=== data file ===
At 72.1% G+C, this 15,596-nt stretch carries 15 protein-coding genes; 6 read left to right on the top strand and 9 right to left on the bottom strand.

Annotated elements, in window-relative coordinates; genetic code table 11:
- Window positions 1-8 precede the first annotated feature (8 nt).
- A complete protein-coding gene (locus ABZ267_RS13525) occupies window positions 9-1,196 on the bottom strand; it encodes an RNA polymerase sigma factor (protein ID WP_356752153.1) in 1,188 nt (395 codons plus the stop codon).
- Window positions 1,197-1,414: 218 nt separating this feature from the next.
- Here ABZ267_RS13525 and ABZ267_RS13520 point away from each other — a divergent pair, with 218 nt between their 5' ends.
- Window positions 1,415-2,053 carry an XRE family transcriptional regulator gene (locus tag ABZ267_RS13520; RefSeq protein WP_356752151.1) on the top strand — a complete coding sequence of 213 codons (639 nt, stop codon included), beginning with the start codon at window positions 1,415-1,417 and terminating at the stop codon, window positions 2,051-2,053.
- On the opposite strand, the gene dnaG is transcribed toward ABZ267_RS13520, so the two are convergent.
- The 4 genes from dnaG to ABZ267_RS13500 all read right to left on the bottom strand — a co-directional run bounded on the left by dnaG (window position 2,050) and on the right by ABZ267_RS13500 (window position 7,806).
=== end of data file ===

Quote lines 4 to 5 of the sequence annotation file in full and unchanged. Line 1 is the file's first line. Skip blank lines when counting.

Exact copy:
- A complete protein-coding gene (locus ABZ267_RS13525) occupies window positions 9-1,196 on the bottom strand; it encodes an RNA polymerase sigma factor (protein ID WP_356752153.1) in 1,188 nt (395 codons plus the stop codon).
- Window positions 1,197-1,414: 218 nt separating this feature from the next.